by Rosie Alfatlawi
“Trump the kunafah” is how the young man described him to English-language Turkish channel TRT.
Kunafah is a traditional Palestinian dessert made with white cheese, covered in orange-colored pastry and drizzled in sugar syrup.
The tag seems to have captured imaginations online, as a video of the interview has gained 8,400 likes since it was posted Monday.
Asked about Trump’s decision to move the U.S. embassy in Israel to Jerusalem, the teen said: “It’s a very big mistake that they make Jerusalem, our capital, their capital.”
“Especially that ‘kunafah’ Trump, if he wants to take Palestine we will continue resisting, and the intifada.”
While the move has provoked considerable anger, this clip is an example of a different kind of response, unlikely to be reported in media keen to perpetuate the “angry Arab” stereotype.
That is to say, humor. And commenters online certainly saw the funny side.
Many claimed to be offended by what they saw as an unfair comparison to the vastly popular dish, which is eaten across the Arab world.
Others suggested what they saw as a better likeness for the U.S. president.
The comedy did not get in the way of politics, however.
These jokes are a far cry from headlines full of phrases like “tempers flare,” “Palestinians rage” and “fury.”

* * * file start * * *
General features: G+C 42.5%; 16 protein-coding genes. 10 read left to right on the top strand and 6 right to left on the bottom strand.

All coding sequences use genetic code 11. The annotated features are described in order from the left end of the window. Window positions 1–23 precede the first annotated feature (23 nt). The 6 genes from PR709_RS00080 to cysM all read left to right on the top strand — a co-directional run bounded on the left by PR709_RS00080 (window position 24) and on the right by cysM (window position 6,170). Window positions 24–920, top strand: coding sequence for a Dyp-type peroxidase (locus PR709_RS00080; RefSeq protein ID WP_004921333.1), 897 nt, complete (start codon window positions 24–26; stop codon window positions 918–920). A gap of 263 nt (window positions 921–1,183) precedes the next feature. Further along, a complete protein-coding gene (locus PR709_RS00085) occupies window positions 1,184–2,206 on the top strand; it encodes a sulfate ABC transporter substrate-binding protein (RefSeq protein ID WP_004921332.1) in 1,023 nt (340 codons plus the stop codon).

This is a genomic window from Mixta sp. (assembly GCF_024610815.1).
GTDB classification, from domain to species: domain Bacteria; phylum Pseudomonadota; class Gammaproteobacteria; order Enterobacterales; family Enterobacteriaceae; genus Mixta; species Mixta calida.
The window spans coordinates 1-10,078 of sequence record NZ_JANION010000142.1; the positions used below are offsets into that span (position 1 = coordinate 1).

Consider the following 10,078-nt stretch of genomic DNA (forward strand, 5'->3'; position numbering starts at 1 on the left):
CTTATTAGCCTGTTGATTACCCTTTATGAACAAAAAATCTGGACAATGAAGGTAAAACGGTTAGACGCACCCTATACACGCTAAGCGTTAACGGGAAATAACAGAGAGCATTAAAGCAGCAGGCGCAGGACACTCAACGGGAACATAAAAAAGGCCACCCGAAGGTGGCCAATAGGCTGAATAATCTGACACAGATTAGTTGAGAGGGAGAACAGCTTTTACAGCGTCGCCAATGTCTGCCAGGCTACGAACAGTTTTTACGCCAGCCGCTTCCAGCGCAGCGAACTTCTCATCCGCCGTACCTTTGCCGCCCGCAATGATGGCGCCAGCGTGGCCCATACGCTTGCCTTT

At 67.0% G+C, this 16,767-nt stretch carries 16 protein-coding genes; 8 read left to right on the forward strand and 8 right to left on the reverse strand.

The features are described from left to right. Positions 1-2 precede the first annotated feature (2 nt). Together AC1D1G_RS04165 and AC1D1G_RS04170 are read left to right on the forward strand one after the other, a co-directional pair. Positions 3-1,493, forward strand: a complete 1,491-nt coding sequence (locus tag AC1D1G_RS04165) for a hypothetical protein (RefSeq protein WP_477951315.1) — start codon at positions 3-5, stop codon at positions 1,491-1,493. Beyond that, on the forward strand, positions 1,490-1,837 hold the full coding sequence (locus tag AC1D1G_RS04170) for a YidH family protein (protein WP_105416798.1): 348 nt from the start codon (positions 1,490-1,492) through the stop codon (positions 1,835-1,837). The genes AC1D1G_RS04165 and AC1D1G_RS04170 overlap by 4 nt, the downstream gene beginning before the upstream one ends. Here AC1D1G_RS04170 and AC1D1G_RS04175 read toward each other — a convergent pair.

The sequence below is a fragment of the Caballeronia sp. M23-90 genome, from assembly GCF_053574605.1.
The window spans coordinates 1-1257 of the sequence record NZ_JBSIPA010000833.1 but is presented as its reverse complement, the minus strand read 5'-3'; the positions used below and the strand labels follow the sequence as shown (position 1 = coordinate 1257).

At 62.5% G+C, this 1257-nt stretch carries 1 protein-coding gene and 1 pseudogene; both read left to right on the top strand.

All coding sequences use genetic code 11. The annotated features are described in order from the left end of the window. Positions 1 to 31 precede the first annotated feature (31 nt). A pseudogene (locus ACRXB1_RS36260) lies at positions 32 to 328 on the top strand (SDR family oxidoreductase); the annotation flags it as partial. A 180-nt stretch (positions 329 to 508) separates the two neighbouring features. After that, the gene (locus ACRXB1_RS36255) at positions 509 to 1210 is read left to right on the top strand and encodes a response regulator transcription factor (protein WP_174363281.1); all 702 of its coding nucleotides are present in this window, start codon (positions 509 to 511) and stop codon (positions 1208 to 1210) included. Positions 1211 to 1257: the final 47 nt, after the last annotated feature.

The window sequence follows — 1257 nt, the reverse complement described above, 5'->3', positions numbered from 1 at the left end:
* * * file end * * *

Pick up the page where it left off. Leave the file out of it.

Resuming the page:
Lighter moments like this reflect that much media coverage of Palestinian protesters fail to humanize them as individuals seeking their rights - and capable of humor, joy and sadness, as well as rage and anger.
On a serious note, kunafah is an element of Palestinian culture and has therefore been vulnerable to Israeli attempts to erase their collective identity.
Along with hummus, falafel and maftoul, kunafah is a foodstuff that has been erroneously promoted as Israeli in an act of cultural appropriation.
Trump the Kanafeh (btw that's NOT Israeli. Just not. Guard - even the tiny things of - your heritage Pals) pic.twitter.com/1kdFSOqbvw— AmndA (@qAmndAp) December 11, 2017
Some supporters of Israeli have tried to deny Palestine’s existence as a national identity to justify their attempts to force Palestinians from the land. Ignoring or obscuring the presence of a Palestinian culture, including a cuisine, is one way to justify this narrative.
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